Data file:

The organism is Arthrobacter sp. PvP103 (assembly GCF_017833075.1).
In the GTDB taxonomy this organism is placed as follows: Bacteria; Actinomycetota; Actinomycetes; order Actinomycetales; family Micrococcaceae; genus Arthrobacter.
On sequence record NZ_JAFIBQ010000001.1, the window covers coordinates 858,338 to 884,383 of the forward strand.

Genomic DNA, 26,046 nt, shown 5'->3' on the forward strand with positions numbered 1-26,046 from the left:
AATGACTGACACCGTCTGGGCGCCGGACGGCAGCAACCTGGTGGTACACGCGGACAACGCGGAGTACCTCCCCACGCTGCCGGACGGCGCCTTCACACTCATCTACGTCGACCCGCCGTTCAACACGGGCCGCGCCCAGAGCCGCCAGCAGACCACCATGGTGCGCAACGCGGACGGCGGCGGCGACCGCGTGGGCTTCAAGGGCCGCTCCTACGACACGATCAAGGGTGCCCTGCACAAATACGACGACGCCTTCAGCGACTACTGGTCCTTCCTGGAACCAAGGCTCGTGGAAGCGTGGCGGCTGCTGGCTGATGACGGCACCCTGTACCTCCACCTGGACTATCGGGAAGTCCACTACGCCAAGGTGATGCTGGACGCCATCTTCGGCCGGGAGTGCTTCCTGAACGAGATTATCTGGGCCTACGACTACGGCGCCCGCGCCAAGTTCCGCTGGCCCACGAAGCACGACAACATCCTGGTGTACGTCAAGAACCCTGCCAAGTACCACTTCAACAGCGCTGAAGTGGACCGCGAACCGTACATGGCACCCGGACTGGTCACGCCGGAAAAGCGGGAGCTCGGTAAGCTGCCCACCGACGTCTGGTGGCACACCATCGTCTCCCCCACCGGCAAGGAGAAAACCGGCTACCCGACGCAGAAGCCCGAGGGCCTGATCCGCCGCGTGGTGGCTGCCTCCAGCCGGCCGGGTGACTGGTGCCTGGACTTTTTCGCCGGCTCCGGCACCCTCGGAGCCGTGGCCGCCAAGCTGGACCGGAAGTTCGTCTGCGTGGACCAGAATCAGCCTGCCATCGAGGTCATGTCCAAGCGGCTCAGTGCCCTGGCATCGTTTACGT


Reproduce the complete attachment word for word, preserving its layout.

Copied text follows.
The organism is Arthrobacter sp. PvP103 (assembly GCF_017833075.1).
In the GTDB taxonomy this organism is placed as follows: Bacteria; Actinomycetota; Actinomycetes; order Actinomycetales; family Micrococcaceae; genus Arthrobacter.
On sequence record NZ_JAFIBQ010000001.1, the window covers coordinates 858,338 to 884,383 of the forward strand.

Genomic DNA, 26,046 nt, shown 5'->3' on the forward strand with positions numbered 1-26,046 from the left:
AATGACTGACACCGTCTGGGCGCCGGACGGCAGCAACCTGGTGGTACACGCGGACAACGCGGAGTACCTCCCCACGCTGCCGGACGGCGCCTTCACACTCATCTACGTCGACCCGCCGTTCAACACGGGCCGCGCCCAGAGCCGCCAGCAGACCACCATGGTGCGCAACGCGGACGGCGGCGGCGACCGCGTGGGCTTCAAGGGCCGCTCCTACGACACGATCAAGGGTGCCCTGCACAAATACGACGACGCCTTCAGCGACTACTGGTCCTTCCTGGAACCAAGGCTCGTGGAAGCGTGGCGGCTGCTGGCTGATGACGGCACCCTGTACCTCCACCTGGACTATCGGGAAGTCCACTACGCCAAGGTGATGCTGGACGCCATCTTCGGCCGGGAGTGCTTCCTGAACGAGATTATCTGGGCCTACGACTACGGCGCCCGCGCCAAGTTCCGCTGGCCCACGAAGCACGACAACATCCTGGTGTACGTCAAGAACCCTGCCAAGTACCACTTCAACAGCGCTGAAGTGGACCGCGAACCGTACATGGCACCCGGACTGGTCACGCCGGAAAAGCGGGAGCTCGGTAAGCTGCCCACCGACGTCTGGTGGCACACCATCGTCTCCCCCACCGGCAAGGAGAAAACCGGCTACCCGACGCAGAAGCCCGAGGGCCTGATCCGCCGCGTGGTGGCTGCCTCCAGCCGGCCGGGTGACTGGTGCCTGGACTTTTTCGCCGGCTCCGGCACCCTCGGAGCCGTGGCCGCCAAGCTGGACCGGAAGTTCGTCTGCGTGGACCAGAATCAGCCTGCCATCGAGGTCATGTCCAAGCGGCTCAGTGCCCTGGCATCGTTTACGT